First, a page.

parallel arrays and sorting

Herhut, Stephan A stephan.a.herhut at
Thu Apr 18 21:47:05 PDT 2013

Thanks, this indeed is an interesting use case.

Previously, I thought that using a function to map objects to a sort key is at least as expressive as having two arrays, as a naïve implementation of the mapping function could just be to read the appropriate value from the key array (assuming the mapping function would know the index). However, such a solution does not generate a sorted key array and thus the correlation between the sorted objects and their keys is lost.

After reading the blog post you linked, I am still not sure whether that actually is an issue. It seems for a rendering pipeline only the sorted objects are of importance.

So, potential runtime efficiency issues aside, do you know a use case where one also needs the array of sorted keys?


From: Kevin Gadd [mailto:kevin.gadd at]
Sent: Thursday, April 11, 2013 11:43 AM
To: Norm Rubin
Cc: Herhut, Stephan A; es-discuss at<mailto:es-discuss at>; dev-tech-js-engine-rivertrail at<mailto:dev-tech-js-engine-rivertrail at>
Subject: Re: parallel arrays and sorting

One simple-ish real world example of a use case that can benefit from a parallel sort:
It's common in games and other realtime rendering scenarios to want to sort your queue of rendering operations by various attributes, in order to minimize the number of hardware state changes and allow you to batch up operations. is an article that describes an approach used to generate 64-bit 'sort keys' for drawing operations that was used in some current-gen console games. At present, I use a similar technique to sort drawing operations in my buffers, and more importantly, I do all the sorting and preparation operations in parallel. For complex scenes I could imagine it being quite common to want to leverage parallel machinery (or even GPU hardware) to sort the thousands of individual drawing operations in a given scene before clustering them up into larger hardware operations.
The proposed compromise of providing a function that maps the objects being sorted to 'sort keys' seems a suitable choice for this kind of scenario - the draw calls can have a sort key implicitly (like described in that blog post), or you can trivially manufacture one (that's what I do). This is definitely a use case where only being able to sort primitives would not be adequate. However, a sort primitive that operates on a pair of arrays would also suffice - Norm calls this 'sort by key', and the .NET BCL exposes this as an overload of Array.Sort. It's quite useful and it seems like it might be feasible to expose this, even if only the key-sorting occurs in parallel (and the value sorting can't because the values are ordinary JS objects).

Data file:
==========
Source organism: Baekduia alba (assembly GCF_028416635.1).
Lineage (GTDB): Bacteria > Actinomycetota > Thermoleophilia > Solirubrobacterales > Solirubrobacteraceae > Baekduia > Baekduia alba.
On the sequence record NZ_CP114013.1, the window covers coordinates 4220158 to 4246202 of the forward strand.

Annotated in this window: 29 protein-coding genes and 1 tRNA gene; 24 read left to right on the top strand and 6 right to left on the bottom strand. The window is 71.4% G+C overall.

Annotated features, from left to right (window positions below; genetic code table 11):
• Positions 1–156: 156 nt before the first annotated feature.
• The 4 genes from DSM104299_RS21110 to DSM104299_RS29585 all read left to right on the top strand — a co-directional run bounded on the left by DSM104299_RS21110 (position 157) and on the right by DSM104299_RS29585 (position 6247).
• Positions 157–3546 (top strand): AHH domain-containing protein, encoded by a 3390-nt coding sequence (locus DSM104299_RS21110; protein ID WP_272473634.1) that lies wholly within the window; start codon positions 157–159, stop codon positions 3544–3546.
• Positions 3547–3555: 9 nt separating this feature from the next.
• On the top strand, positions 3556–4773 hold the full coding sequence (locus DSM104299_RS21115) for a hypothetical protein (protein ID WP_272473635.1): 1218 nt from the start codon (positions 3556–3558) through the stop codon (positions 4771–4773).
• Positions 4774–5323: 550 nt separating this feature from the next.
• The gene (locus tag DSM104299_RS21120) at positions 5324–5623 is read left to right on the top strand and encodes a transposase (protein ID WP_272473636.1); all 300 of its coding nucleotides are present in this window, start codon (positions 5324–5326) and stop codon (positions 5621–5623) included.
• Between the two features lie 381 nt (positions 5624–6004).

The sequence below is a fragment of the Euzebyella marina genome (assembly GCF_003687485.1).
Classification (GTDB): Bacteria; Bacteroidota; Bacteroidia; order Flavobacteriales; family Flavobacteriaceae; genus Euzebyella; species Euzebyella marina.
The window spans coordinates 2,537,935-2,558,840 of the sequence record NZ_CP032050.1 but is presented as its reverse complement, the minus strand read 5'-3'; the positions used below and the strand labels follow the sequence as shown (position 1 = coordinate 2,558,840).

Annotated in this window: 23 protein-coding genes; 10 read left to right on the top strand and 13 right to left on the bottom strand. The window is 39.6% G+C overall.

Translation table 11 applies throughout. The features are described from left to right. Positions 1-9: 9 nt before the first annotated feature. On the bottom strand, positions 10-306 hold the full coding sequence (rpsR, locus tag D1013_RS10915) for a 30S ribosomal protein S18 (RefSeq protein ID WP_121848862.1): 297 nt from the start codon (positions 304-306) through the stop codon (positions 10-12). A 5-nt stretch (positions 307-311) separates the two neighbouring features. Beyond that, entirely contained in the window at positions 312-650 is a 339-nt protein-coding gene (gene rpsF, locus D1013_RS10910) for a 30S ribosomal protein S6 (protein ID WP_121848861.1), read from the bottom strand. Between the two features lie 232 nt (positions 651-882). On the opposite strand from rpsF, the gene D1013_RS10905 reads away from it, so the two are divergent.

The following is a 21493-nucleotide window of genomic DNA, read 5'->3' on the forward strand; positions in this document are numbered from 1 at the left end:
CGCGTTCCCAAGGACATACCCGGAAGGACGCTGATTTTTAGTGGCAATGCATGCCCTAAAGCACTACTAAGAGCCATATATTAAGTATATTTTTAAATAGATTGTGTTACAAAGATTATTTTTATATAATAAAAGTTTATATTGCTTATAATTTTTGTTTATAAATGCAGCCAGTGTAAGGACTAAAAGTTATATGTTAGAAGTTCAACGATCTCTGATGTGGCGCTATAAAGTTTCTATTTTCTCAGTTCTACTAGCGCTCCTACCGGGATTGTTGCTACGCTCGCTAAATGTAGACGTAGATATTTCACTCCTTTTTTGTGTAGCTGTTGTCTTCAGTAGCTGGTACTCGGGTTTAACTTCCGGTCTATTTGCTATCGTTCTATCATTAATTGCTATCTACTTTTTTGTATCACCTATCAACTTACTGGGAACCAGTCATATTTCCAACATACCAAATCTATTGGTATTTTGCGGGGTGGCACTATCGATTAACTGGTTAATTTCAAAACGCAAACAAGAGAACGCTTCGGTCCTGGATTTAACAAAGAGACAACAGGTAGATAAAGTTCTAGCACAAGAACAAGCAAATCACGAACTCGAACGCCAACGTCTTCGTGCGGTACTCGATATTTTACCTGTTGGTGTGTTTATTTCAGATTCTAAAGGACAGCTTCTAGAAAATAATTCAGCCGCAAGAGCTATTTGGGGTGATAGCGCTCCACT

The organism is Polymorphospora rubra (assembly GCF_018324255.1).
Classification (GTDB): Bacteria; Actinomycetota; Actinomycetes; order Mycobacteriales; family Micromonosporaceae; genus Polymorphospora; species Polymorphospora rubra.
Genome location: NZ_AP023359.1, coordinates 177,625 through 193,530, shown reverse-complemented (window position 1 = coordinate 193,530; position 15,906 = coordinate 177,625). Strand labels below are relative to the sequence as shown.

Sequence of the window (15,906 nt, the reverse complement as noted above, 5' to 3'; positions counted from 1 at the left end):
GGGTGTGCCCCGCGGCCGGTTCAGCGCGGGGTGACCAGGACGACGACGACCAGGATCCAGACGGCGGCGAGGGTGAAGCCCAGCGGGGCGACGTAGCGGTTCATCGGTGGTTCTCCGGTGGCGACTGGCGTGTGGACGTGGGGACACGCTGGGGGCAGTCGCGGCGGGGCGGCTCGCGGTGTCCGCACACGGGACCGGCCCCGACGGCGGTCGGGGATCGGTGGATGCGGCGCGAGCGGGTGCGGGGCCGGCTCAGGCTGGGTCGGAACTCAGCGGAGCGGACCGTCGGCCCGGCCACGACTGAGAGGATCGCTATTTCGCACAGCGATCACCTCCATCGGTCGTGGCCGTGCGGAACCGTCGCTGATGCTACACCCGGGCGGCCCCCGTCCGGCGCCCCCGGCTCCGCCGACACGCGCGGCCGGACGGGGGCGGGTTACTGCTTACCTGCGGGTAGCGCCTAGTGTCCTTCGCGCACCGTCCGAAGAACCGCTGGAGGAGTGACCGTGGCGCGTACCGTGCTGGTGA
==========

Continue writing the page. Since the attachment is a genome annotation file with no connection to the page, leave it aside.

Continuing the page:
On Thu, Apr 11, 2013 at 11:35 AM, Norm Rubin <nrubin at<mailto:nrubin at>> wrote:
Good set of questions about sort,  thanks for looking at this carefully.  You guys have  been great about responding to my emails.

One sorting application that I would expect is physics particle simulation, where the code  might sort objects based on distance from the viewer. This could be used so that  far away objects get rendered smaller.

Another might be  computing a histogram  over a visual image – sort the data first so nearby values will go into the same bucket, without needing atomic synchronization.

Sorting with an optional compare seems ok  to me- even if implementations can only optimize for  some  comparisons

One  interesting  question you brought up as  part of sorting by key is pretty tricky.

In general parallel data arrays  would like to be stored in transposed  order from classic cpu styles.
We usually call this array of structures or structures of arrays
Do we sort  an array of objects each with multiple fields stored  one object after another or do we sort multiple arrays,  with all the values of field1 followed by all the values of field2 etc

I’d hope we allow  implementations to reorder the data within a parallelArray as they like without needing to expose the layout to developers.  Thrust, on the other hand, pushes the layout  to the developer and thus has a significant set of transpose routines.

Just for a point of reference there are  8  versions of sort in the thrust library. As  you can see, Thrust never aimed to be a minimal set it just gained operations as applications appeared. AMD has a similar library called bolt which uses the same interface.